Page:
What is Internet safety and how to protect kids online?

New innovations in technology and the Internet are a great opportunity for children to expand their knowledge. It’s easy and practical to use, children can do research, write reports and learn new things. Any child who can type words on a keyboard can explore any personal interest they have and have a world of education at their fingertips. On the other hand, availability of information can be potentially harmful and dangerous. As with any other segment of your child’s life, it is important for you as a parent to stay involved in your child’s activities, interests and behavior while they are online.

There are numerous laws, online software (http://www1.k9webprotection.com/) and services (http://www.us-cert.gov/ncas/tips/ST05-001.html) that can help you follow and control the information your child can browse. But when it comes to successful Internet safety for children, the most important factor is active involvement of a parent in protecting a child against Internet predators, explicit material, exposing too much personal information, cyber-bullying or information inappropriate for a child’s age.

Internet safety and basic prevention and protection from inappropriate content your child may encounter on the Internet begins with your own computer literacy. Take time to learn what tools and services are available to help you block or filter undesired content and prevent revealing personal information. Learn how to use technology as an advantage in a parent-controlled approach to Internet safety. Also, set a good example on proper Internet behavior and introduce your child to the Internet by spending time together online. Keeping the computer in common areas (with less privacy, i.e. living room), is a good way to ensure your ability to monitor your child’s online activities. Advise your child on some basic rules of Internet safety: establish times the Internet is available to your child and make sure that boundary is respected, ask your children to show you what they like to do online and their favorite sites, advise them never to disclose personal information, never send personal photos over the Internet, to stay away from chat rooms and to tell you about threatening messages or any conversation that made them feel uncomfortable or scared.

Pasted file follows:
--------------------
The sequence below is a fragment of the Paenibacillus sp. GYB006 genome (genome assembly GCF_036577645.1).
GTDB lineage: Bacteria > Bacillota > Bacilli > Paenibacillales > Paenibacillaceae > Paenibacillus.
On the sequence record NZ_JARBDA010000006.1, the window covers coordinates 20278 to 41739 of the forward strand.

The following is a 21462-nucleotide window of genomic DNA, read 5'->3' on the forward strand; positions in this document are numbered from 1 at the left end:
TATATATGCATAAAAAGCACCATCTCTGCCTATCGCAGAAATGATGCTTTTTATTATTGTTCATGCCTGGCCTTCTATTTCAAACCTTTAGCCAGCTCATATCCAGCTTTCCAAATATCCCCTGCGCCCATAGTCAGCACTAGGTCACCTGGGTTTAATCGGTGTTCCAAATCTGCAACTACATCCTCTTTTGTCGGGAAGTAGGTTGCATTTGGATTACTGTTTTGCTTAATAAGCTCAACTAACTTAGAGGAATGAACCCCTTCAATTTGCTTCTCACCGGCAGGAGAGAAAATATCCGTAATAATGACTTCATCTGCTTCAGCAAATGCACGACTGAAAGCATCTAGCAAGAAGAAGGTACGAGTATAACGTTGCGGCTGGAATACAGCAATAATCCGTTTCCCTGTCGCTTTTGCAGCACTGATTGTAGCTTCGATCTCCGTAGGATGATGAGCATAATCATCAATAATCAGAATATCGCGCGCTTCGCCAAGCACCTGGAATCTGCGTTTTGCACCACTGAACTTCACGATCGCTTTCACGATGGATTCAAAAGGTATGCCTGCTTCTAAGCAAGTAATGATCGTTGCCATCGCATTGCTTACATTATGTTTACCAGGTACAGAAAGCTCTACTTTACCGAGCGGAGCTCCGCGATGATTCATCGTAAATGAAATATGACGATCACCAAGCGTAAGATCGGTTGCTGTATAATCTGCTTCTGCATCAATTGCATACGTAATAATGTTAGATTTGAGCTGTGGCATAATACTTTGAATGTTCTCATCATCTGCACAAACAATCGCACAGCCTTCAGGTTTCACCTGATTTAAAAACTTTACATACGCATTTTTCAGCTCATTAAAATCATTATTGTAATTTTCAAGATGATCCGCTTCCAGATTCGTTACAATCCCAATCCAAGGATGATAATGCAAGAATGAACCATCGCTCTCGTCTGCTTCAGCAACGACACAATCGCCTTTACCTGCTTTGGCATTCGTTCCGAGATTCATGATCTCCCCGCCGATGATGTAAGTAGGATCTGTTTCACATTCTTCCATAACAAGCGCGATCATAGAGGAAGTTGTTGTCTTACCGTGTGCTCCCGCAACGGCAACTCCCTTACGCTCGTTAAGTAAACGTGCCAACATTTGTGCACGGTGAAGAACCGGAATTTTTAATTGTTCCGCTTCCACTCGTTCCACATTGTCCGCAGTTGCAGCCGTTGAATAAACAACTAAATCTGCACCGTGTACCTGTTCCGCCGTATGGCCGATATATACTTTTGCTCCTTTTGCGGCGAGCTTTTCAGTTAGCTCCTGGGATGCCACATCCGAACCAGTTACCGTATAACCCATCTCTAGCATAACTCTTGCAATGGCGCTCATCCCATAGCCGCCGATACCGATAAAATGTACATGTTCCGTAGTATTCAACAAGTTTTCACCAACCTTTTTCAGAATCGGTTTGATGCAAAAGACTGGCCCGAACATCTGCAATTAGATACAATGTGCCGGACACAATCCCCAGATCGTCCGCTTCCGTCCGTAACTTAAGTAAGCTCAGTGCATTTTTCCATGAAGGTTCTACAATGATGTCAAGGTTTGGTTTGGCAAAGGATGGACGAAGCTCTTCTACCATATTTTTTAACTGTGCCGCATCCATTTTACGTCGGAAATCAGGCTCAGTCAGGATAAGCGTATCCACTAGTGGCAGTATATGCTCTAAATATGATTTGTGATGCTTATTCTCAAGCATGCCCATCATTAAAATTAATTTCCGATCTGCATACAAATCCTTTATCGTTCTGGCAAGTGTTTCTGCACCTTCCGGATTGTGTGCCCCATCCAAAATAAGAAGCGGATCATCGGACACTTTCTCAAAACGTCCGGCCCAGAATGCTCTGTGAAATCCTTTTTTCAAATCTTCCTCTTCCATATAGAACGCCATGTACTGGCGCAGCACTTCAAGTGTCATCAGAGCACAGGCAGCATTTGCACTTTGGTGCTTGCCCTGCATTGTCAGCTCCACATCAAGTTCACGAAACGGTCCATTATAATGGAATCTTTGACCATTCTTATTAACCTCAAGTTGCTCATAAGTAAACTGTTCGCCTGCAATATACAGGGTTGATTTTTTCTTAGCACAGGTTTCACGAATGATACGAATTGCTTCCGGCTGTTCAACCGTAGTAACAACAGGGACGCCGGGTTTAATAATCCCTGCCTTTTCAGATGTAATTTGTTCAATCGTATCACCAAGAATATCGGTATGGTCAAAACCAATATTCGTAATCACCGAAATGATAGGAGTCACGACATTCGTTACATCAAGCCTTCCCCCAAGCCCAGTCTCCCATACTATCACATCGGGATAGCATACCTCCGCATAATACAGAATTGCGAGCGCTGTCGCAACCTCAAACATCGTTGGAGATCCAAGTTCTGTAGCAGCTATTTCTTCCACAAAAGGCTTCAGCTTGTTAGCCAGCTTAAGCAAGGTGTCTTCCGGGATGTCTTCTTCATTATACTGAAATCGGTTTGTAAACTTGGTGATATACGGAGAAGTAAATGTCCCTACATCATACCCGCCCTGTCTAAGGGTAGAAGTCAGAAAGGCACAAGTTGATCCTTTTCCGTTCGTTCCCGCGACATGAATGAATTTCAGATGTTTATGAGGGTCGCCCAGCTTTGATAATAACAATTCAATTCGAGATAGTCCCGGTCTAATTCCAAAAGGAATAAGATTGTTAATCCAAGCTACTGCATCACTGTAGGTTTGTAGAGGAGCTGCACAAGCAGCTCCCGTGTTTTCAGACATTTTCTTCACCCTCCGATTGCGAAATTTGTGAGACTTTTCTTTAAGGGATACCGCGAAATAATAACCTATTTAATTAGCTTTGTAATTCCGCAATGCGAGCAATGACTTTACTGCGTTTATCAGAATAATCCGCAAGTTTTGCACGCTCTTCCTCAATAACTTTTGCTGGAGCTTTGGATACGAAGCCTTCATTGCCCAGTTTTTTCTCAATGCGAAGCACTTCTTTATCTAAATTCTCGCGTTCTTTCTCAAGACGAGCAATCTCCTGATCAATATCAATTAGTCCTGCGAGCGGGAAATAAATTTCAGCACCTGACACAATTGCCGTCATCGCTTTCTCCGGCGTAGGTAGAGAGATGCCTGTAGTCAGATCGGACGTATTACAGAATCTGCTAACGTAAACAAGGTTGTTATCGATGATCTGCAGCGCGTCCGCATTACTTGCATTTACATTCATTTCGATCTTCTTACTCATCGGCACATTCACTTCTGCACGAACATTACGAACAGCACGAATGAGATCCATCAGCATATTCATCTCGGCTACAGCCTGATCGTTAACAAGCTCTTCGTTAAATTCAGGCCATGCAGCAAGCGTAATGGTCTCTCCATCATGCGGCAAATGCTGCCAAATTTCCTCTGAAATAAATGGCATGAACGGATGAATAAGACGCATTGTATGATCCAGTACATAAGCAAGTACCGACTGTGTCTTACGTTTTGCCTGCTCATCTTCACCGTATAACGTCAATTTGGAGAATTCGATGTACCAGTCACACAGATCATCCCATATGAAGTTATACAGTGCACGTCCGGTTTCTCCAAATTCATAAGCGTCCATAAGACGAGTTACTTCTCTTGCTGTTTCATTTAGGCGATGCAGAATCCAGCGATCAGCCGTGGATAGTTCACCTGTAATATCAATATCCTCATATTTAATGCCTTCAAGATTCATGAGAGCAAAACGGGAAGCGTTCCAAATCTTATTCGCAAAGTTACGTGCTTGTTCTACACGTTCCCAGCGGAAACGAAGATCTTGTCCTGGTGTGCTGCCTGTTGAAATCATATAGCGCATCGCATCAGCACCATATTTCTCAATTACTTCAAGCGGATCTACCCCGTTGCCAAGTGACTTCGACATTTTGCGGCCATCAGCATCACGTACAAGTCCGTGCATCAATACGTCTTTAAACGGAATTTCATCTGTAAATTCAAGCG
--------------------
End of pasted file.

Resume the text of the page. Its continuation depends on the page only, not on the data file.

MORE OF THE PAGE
If you notice warning signs that may indicate your child is targeted by an online predator (i.e. messages or calls from unknown people, spending long times alone online especially at night, secrecy about online behaviors, sudden shutdown of the computer or phone when a parent enters the room) you need to take them seriously. Take action and find out what is going on. For more information about protection against online predators, please visit FBI’s parent guide against online children exploitation (http://www.fbi.gov/stats-services/publications/parent-guide).

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